2. Appears from the character and procedure of God Himself. He is "the God of truth," and His Spirit is "the Spirit of truth." Observe —(1) What God has done for the truth. He has magnified it above all His name. A thousand miracles have been wrought for it, and ages have been employed to accomplish it. A whole nation was separated to be its depositaries and witnesses. Prophets and apostles were inspired, and ministers have been raised up to preach it. Christ was born to be a witness to it.(2) What has been done by it? It has abolished human sacrifices and gladiatorial exhibitions; softened the horrors of war; made marriage honourable; raised the tone of public morals, &c. "What has it not done for our country, our families, ourselves?"

(a)By this truth we have been born again.

(b)It has been our comfort in affliction.

(c)It has fed our understanding.

(d)It has opened a thousand sources of pleasure.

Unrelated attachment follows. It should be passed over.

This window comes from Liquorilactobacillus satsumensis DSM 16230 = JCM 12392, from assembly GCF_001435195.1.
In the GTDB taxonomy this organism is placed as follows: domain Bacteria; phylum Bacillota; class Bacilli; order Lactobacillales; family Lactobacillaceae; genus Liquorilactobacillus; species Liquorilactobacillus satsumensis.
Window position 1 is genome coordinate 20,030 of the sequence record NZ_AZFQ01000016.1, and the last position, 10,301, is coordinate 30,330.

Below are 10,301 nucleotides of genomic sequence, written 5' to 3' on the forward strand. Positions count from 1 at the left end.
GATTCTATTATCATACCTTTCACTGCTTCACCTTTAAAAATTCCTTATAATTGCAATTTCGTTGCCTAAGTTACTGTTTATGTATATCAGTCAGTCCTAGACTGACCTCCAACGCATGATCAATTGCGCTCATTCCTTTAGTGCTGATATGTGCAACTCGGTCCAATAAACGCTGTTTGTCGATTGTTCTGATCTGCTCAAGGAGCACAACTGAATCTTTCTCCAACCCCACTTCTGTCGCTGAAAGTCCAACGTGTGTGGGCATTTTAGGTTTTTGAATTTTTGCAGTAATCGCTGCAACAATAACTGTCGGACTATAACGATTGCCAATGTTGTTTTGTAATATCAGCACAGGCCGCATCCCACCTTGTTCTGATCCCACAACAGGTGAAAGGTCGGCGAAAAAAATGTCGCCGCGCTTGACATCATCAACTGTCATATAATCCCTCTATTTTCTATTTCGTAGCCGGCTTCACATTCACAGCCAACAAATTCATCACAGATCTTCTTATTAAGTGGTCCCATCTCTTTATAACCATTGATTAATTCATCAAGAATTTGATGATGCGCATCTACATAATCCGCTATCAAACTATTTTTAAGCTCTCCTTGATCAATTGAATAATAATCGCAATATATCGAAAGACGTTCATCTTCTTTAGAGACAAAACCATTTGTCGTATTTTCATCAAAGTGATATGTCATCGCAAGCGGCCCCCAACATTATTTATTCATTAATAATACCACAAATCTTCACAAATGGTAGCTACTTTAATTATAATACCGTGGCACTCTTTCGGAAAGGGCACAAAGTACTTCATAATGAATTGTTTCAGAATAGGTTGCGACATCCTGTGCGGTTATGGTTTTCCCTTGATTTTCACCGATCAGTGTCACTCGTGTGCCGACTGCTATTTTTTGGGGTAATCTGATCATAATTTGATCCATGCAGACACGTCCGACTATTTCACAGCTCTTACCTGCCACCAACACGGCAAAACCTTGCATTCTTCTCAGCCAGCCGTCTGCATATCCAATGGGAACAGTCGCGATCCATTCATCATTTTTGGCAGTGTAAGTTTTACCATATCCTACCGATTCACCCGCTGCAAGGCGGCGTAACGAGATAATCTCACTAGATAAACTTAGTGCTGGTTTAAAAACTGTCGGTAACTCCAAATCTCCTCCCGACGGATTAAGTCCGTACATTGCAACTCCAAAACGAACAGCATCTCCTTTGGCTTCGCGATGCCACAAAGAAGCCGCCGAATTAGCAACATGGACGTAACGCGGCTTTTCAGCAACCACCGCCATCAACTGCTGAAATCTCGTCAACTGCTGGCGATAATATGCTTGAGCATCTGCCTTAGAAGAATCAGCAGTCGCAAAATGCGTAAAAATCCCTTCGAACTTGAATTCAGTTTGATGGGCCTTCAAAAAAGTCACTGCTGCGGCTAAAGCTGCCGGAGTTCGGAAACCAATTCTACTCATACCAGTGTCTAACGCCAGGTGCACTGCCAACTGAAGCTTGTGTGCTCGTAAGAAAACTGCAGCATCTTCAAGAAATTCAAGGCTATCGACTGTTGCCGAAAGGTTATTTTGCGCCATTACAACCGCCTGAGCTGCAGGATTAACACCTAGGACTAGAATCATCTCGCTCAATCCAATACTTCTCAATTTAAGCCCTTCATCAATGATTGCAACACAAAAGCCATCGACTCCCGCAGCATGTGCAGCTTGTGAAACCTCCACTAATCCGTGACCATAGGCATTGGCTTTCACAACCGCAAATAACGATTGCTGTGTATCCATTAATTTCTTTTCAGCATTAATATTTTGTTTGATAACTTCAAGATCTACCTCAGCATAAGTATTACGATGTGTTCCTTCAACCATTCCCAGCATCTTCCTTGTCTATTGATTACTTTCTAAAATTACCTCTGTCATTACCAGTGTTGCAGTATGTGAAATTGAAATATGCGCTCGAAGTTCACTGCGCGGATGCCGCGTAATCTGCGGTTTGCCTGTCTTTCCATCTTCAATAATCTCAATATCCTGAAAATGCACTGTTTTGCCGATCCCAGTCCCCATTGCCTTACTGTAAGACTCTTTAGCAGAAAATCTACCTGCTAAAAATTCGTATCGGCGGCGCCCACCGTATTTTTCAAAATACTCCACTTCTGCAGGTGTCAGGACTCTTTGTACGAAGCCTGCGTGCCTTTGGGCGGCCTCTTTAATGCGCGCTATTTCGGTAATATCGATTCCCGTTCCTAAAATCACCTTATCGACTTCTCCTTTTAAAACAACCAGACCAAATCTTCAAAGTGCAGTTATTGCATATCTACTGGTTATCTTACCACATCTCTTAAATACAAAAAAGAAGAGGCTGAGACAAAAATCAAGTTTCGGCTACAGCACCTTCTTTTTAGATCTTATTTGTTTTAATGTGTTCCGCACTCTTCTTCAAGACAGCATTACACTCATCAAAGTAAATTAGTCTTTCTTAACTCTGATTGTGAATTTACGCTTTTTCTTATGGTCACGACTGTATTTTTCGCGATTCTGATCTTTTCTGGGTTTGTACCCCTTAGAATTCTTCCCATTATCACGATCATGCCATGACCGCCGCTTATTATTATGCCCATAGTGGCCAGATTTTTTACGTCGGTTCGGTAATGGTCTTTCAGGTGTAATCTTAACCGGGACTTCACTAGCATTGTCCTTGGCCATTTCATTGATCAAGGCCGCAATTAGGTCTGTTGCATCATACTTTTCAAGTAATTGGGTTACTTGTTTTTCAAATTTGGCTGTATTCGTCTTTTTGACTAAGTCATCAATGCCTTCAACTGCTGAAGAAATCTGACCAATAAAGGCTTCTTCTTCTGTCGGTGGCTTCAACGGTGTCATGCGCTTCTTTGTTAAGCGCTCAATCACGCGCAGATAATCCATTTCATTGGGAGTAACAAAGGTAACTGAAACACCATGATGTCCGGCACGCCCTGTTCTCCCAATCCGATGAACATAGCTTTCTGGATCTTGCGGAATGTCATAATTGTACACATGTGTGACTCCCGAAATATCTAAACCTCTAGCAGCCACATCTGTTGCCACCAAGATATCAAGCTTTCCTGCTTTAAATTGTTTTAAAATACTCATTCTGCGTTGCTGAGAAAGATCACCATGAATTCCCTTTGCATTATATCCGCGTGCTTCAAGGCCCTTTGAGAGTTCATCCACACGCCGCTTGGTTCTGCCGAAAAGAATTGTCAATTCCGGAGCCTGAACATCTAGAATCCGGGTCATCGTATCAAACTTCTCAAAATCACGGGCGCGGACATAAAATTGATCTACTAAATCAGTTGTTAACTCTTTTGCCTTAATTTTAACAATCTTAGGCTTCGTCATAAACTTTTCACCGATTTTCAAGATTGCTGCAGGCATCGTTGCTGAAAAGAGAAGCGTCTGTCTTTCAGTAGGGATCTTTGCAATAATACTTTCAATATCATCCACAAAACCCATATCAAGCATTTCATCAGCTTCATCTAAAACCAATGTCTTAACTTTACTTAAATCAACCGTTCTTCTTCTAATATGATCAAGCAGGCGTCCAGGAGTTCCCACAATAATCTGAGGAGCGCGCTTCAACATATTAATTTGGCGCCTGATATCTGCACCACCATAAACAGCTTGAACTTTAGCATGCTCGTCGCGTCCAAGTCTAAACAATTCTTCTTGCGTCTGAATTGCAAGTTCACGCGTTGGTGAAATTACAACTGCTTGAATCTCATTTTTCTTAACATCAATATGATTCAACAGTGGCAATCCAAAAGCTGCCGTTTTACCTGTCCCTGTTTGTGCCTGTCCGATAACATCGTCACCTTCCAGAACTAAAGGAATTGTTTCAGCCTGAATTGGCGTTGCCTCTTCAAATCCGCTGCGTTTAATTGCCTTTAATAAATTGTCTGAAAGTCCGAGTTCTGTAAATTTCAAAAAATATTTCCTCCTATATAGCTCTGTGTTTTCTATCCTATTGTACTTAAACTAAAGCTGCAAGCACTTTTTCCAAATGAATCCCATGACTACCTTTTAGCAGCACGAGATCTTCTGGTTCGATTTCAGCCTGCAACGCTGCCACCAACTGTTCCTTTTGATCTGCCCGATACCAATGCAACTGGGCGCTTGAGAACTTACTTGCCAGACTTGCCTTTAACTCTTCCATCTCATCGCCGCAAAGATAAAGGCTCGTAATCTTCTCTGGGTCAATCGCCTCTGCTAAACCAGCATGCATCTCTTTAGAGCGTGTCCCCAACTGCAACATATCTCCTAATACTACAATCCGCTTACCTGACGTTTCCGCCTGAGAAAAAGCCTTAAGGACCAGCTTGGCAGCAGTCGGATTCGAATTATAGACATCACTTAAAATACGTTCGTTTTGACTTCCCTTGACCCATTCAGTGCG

(e)It prepares us for all the duties of life.

(f)It will be our great solace in death.


1. To seek to understand it. Let us explore the length and breadth of our heritage.

2. To apply it to the purposes for which it is given — not to gratify the curiosity, amuse, or furnish matter for controversy, but to believe in Jesus Christ and have life through His name.

3. To confess it. While we are to believe "with the heart" we are to confess "with the mouth." "Whosoever shall be ashamed," &c.

4. To defend it. "Earnestly contend for the faith," &c.

5. To diffuse it.

(W. Jay.)

Truth, the mother of Virtue, is painted in garments as white as snow. Her looks are serene, pleasant, courteous, cheerful, and yet modest: she is the pledge of all honesty, the bulwark of honour, the light and joy of human society. She is commonly accounted the daughter of Time or Saturn, because Truth is discovered in the course of time; but Democritus feigns that she lies hid in the bottom of a well.

(Andrew Tooke.)